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ACS Comments

December 11, 2006
Volume 84, Number 50
p. 39

Careers In Chemistry: Time For A Project Bridge?

Howard M. Peters, ACS Director-at-Large

This letter to the editor that I wrote appeared in Chemical & Engineering News, May 3, 1971, page 6more than 35 years ago. There have been changes. Have there been enough?

I am personally interested in chemists gaining the ability to bridge disciplines.

For the past eight years, I have been a member of the American Chemical Society. Reading the editorials and articles in C&EN, I have watched with amusement as your line has continued about chemical "professionalism," the lack of communication by chemists concerning the value of chemistry to society, the need for chemists to bridge disciplines, and so forth. I have some comments.

First, chemistry is a job, not a profession. For some, it is a well-paid, highly skilled job. True professionals are not viewed, nor are they allowed to view themselves, as an exploitable and disposable resource—ask any attorney, physician, or dentist. We cannot expect, and will not get, bright creative young minds to remain in a "profession" in which they are subject to the whims of forces far beyond their control and are often considered as sheep to be shorn. Unless abrupt changes are made soon concerning the well-being of the individual chemist, ACS will have the distinction of only standing sentinel over a rapidly drying reservoir of talent.

Second, I know the immense value of chemistry to society. But then I have specialized in this field for the past 10 years. How can we possibly hope to communicate the value of chemistry to a general society, when we are doing such a poor job with our own chemists? Less than half of the chemists eligible for membership in ACS ever join. And of those 110,000 present members, how many ever participate in local ACS activities or even bother to vote in ACS national elections? Less than one-third. And with today's society primarily interested in the immediate "buck," how can ACS expect chemists to personally volunteer and involve themselves with nonscientific society in a communication effort, the effects of which may not be apparent for a generation?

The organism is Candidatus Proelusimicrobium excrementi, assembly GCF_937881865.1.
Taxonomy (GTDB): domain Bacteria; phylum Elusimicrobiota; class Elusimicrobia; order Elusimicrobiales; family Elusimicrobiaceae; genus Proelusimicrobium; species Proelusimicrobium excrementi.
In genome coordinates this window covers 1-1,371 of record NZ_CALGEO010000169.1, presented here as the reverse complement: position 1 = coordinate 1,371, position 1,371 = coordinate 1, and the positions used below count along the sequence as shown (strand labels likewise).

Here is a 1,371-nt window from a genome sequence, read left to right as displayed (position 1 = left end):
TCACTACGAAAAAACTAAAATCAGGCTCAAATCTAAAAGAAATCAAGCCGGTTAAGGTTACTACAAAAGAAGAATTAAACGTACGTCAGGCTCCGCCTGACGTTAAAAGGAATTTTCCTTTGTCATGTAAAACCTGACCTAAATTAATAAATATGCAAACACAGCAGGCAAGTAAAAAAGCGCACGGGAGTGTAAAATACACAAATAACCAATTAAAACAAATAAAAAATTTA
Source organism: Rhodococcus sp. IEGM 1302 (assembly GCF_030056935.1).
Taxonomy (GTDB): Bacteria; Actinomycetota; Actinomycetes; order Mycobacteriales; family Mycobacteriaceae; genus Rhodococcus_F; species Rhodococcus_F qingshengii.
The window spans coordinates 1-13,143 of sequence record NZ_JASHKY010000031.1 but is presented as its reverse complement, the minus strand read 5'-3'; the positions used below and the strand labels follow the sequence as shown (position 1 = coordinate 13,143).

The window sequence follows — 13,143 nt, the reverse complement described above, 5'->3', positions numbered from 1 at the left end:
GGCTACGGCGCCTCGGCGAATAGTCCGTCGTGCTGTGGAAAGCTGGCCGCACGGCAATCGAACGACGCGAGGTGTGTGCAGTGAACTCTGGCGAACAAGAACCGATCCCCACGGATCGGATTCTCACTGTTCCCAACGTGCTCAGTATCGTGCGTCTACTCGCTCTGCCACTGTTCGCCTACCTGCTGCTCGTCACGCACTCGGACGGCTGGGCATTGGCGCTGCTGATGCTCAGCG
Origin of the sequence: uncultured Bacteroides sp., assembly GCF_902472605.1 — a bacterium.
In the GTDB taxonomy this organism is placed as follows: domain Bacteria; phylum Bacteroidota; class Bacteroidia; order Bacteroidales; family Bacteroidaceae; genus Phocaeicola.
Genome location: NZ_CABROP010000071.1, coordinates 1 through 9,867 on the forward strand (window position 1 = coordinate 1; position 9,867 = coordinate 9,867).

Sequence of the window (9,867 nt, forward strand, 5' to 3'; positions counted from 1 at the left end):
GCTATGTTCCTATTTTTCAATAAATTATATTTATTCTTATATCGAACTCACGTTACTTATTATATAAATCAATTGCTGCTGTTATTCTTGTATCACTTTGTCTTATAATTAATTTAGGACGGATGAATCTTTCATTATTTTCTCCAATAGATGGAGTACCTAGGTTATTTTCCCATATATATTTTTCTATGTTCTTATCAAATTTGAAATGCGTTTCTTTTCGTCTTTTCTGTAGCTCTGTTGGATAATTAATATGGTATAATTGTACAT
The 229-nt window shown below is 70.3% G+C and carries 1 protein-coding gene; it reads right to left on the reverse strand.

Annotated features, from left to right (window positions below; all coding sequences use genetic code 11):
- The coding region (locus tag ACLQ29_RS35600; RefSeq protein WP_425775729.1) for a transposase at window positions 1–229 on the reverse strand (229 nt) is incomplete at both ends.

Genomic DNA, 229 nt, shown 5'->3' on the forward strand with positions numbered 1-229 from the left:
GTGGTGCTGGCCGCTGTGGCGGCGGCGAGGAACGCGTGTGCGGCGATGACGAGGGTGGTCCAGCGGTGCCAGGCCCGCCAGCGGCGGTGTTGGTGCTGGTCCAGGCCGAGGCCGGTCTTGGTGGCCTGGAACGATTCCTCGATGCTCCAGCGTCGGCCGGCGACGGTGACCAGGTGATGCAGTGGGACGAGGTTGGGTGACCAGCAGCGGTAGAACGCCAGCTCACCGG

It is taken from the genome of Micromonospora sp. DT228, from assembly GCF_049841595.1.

Third, I am personally interested in chemists gaining the ability to bridge disciplines. Our C&EN "Career Opportunities" issue of March 1969 repeated the familiar theme: Chemists should develop other specialties. Chemistry needed generalists, not specialists. The lack of chemists in government and other key positions was underscored. Well, what has ACS done to encourage chemists to gain these backgrounds in other fields?

Why doesn't ACS put its money where its mouth is? Do we need more chemists? Do we already have too many Ph.D.s in chemistry? If cross-disciplinary people are so vitally needed, create them! Consider using the Petroleum Research Fund or general funds of ACS for grants, scholarships, and loans to encourage chemists to actively pursue a licensed profession—law, medicine, dentistry? Is it time for ACS to start a "Project Bridge"?

Few chemists return to university to study another discipline. Why? Because they are penalized for making the change. The financing and return to the poverty level of a student is never pleasant, especially if one has the responsibilities of a family. Moreover, scholarship funds in the professional schools have always been limited. And if the chemist has been working for some time, he or she is further penalized when they have been financially responsible. That is, he or she has been able to acquire some equity in a house or stocks, for example, all tangible assets that immediately disqualify him or her from the primary requirement for most scholarships: financial need. The chemist cannot, in good conscience, plead "absolute poverty" because he or she didn't choose to squander income on color TV sets, etcetera.

I have met some chemists who believe their graduate chemistry training was a pleasant experience, who are content with this profession, and who have not considered a career change. Other chemists will make the change and formally continue their education in a bridging field, regardless of the initial financial sacrifice. What is ACS doing to locate, utilize, and encourage these resourceful "bridge" chemists?

I believe ACS should consider starting a Project Bridge and supply some funds, based on ability and not on financial need, to allow chemists over the age of 30 to broaden their talents. If ACS would create a Project Bridge patterned after Project SEED, then I would be the first to contribute.

Unlike some members of ACS who are dissatisfied with the present state of affairs and find it necessary to voice their protest with a resignation, I will not. I think I can be much more effective romping around this organization wearing hobnail boots.

Views expressed on this page are those of the author and not necessarily those of ACS.